ASIO warns of terrorism risk from stripping Australian suspects of citizenship

| 16.09,19. 11:37 PM |


ASIO warns of terrorism risk from stripping Australian suspects of citizenship


Photo: Peter Dutton urged the Federal Government to introduce citizen-stripping laws in 2015. (ABC News: Marco Catalano)


Australia's spy chiefs fear the Federal Government's ability to strip terror suspects of citizenship might increase the global threat of terrorism.


The Australian Security Intelligence Organisation (ASIO) has raised concerns with laws which target dual citizens linked to terrorism both in Australia and abroad.


Parliament's powerful intelligence and security committee is reviewing the laws, which ASIO argued might intensify other terror activities.


In a submission, the agency urged the Federal Government to use the powers sparingly, fearing unintended consequences.


"In a globally interconnected world, the location of an individual offshore as a result of citizenship cessation will not eliminate any direct threat they pose to Australian (or other) interests overseas," an ASIO submission to the inquiry said.


"It will not prevent their reach-back into Australia to inspire, encourage or direct onshore activities that are prejudicial to security — including onshore attacks.


"In some instances, citizenship cessation will curtail the range of threat mitigation capabilities available to Australian authorities.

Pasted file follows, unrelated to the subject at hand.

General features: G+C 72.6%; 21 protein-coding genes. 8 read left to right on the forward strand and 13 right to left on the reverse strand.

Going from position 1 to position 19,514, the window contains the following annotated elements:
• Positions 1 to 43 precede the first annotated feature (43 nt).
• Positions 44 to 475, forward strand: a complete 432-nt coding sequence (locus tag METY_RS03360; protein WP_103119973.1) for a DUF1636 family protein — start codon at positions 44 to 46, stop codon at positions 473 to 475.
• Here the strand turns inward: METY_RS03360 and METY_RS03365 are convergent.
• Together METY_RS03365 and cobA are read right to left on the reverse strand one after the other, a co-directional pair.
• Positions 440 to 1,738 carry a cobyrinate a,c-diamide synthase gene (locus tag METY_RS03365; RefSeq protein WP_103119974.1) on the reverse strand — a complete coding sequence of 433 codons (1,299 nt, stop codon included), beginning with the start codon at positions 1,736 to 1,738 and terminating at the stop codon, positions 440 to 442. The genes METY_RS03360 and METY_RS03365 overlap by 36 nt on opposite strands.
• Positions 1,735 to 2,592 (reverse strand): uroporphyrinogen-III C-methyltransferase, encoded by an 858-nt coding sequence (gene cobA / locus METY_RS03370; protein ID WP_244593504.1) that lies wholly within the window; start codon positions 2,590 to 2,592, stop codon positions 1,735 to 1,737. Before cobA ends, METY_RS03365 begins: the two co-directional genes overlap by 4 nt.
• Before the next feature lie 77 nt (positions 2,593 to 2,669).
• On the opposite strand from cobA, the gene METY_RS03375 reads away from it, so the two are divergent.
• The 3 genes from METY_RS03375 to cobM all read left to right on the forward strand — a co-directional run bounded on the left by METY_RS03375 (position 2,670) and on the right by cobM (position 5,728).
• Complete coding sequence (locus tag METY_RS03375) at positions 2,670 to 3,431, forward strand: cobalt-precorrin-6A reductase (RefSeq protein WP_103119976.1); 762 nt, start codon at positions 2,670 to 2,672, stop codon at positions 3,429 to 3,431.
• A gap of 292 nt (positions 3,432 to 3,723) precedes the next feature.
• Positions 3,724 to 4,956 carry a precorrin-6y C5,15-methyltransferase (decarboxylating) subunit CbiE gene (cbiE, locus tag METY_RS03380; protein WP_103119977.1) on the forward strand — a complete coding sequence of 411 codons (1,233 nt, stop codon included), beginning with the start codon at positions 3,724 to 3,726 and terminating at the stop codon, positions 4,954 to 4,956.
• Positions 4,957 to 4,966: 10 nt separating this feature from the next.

"It may also have unintended or unforeseen adverse security outcomes — potentially including reducing one manifestation of the terrorist threat while exacerbating another."


ASIO is broadly in favour of increased powers to monitor suspected terrorists, but the agency said powers to revoke citizenship should be used carefully.


"There may be occasions where the better security outcome would be that citizenship is retained, despite a person meeting the legislative criteria for citizenship cessation," the agency said.


"For example, where the Australian Federal Police has criminal charges that could be pursued if the person were to remain an Australian citizen."


The spy agency's submission followed criticism from the Independent National Security Legislation Monitor (INSLM), which warned of major flaws with the powers, including that they made gathering evidence for later prosecutions more difficult.


ASIO said there had been about 230 Australians who had travelled to Syria and Iraq to fight with extremist groups since 2012, and around 80 were known to still be in the region.


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